7 witness did speak about it, but it was not an object of my

8 cross-examination. The subject of my cross-examination was document P

9 0 -- a document relating to Bruno Stojic, P 01140, and I object to the

10 Prosecutor going back to doing something he omitted to do in the direct

11 examination.

12 JUDGE ANTONETTI: [Interpretation] I have a good memory,

13 Ms. Nozica. When you spoke of the document by Mr. Stojic, you said that

14 there was a link between it and this document dated the 15th of January,

15 1993, signed by Mr. Prlic. Therefore, in your comments you did refer to

16 this document.

17 Continue, Mr. Scott.

18 MR. SCOTT: Thank you, Your Honour. Exactly right.

19 Q. Now, sir, we asked you -- when you looked at this before, again

20 starting with the most basics, in line with the agreements, I have to ask

21 you one more time, on 15th of January, 1993 was there any agreement in

22 existence at that time between all three parties?

23 A. No.

24 Q. And when you look at the document, sir, if you have it in front of

25 you is -- do I read it correctly that in the middle that page it says

Page 17081

1 "Decision"?

2 A. That's what my document says.

3 Q. In paragraph number 1, am I misreading it? I think that it says,

4 "Regions -- ABiH units currently in regions 3, 8 and 10 which were

5 proclaimed Croatia in the Geneva agreements," which you just told us

6 didn't exist, "are subordinate." Now, do you see anything on this list

7 where it says we propose this for discussion or this is a letter to

8 President Izetbegovic saying why don't we meet and talk about this? I

9 mean, is there anything that indicates it's anything other than a

10 unilateral action?

11 A. No, it is a direct command. It's a ukaz [phoen].

12 Q. And just to follow up on counsel's point. If you do have 1140.

13 If 1140 could be put in front witness briefly?

14 MR. KARNAVAS: Could Mr. Scott be so kind as to look at paragraph

15 2. He omitted it yesterday and again he skips it today. And maybe -- I

16 think it's only fair.

17 MR. SCOTT: I'll come to it in a moment.

18 MR. KARNAVAS: Let's just come to it now.

19 MR. SCOTT: No, I'll come to it in a moment. I have --

20 MR. KARNAVAS: He seems to be skipping around it so much. Why is

21 he dancing?

22 MR. SCOTT: Not at all, Your Honour, and I'll come to it in a

23 minute with pleasure.

24 JUDGE ANTONETTI: [Interpretation] Very well.

25 JUDGE TRECHSEL: Mr. Karnavas, may I recall that you have told us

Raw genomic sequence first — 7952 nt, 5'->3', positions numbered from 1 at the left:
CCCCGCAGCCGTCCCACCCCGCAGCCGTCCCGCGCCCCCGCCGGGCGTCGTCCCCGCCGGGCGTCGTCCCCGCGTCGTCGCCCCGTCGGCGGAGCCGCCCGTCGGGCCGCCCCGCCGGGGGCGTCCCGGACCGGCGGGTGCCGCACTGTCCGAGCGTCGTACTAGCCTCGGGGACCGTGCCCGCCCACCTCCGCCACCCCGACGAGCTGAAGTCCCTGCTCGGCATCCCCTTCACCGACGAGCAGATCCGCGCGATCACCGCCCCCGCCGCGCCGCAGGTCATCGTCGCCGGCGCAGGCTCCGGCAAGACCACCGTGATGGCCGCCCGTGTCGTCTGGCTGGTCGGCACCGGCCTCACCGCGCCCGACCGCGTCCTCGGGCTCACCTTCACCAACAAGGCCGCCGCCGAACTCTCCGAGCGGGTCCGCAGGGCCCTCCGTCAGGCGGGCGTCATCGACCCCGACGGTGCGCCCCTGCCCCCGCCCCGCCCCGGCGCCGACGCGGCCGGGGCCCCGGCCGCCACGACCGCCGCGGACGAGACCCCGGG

Page 17082

1 that the direct way is not always the good one.

2 MR. KARNAVAS: That's on cross.


4 Q. Sir, if you have 1140, and it's only briefly. If you have the

5 document 1140, and just to make the point that counsel was making. Is it

6 correct, sir, just to put a line under it, Mr. Stojic's order is pursuant

7 to decision of HVO HZ HB 01-I-32/93 of 15 January 1993, which, if never

8 which one in the courtroom wants to take the time, is the reference to

9 Mr. Prlic's decision.

10 A. Yes. It was designed to implement that order.

11 Q. Now, if we have either of those documents in front of us but

12 let's -- we'll use 1155, we still have 11 -- if we can go back to 1155

13 since that's the foundational document for this action, let's talk about

14 Mr. Karnavas's paragraph number 2.

15 MR. KARNAVAS: It's not my paragraph, first of all. Let's be

16 honest. And it's not Mr. Prlic's decision. It's a decision that was

17 reached by the Executive Council. So let's try to be precise and fair and

18 balanced, Mr. Scott, as you keep reminding us.

19 MR. SCOTT: Mr. Karnavas, please. Mr. Prlic signed the document.

20 He was the president of this body. He signed the document. You yourself

21 and others have referred to it in connection with your client, so, please.

22 Q. Paragraph number 2: "All units of the HVO armed forces currently

23 in regions 1, 5 and 9 which were proclaimed Muslim in the Geneva

24 agreements," of course there were no agreements "are subordinate to the

25 command of the General Staff of the BiH army command."

Page 17083

1 Now, again we have to go back and let's use -- let's use your

2 map -- I say your map it's the one you gave me on the weekend, which is

3 now P 09841. And is it correct, sir, that the proposed province number 1

4 is up in the far north-west corner of Bosnia and it primarily -- well, the

5 tip of it is almost all green do you see that?

6 A. Yes.

7 Q. And number 5 is up in the Tuzla area, and then has the finger that

8 connects to the Sava River; is that correct?

9 A. Yes.

10 Q. Now, granted, there are a few pink areas in there but primarily --

11 primarily green is that correct?

12 A. Overwhelmingly green.

13 Q. And then proposed provision number -- excuse me, province number 9

14 again granted a few pink areas, but would you agree predominantly green?

15 A. In the main.

16 Q. Now --

17 A. Yes. Yes, in the main it was green.

18 Q. And can I ask you, please, to look at -- and if we could have it

19 in e-court in the interest of time, please, in the Prosecution's book of

20 maps Exhibit P 09276, map 6, which is page 7 in e-court.

21 A. Would an usher bring me that, please?

22 Q. I can -- I can provide a copy to the witness if it's quick --

23 JUDGE ANTONETTI: [Interpretation] Mr. Praljak, what is the reason

24 for your intervention? We're talking about maps.

25 THE ACCUSED PRALJAK: [Interpretation] The size does not correspond

Page 17084

1 with the number of inhabitants. One should ask how many Croats there were

2 in each of these parts, because there are more Croats in Zenica than in

3 Herzegovina. So the number of inhabitants should be decisive.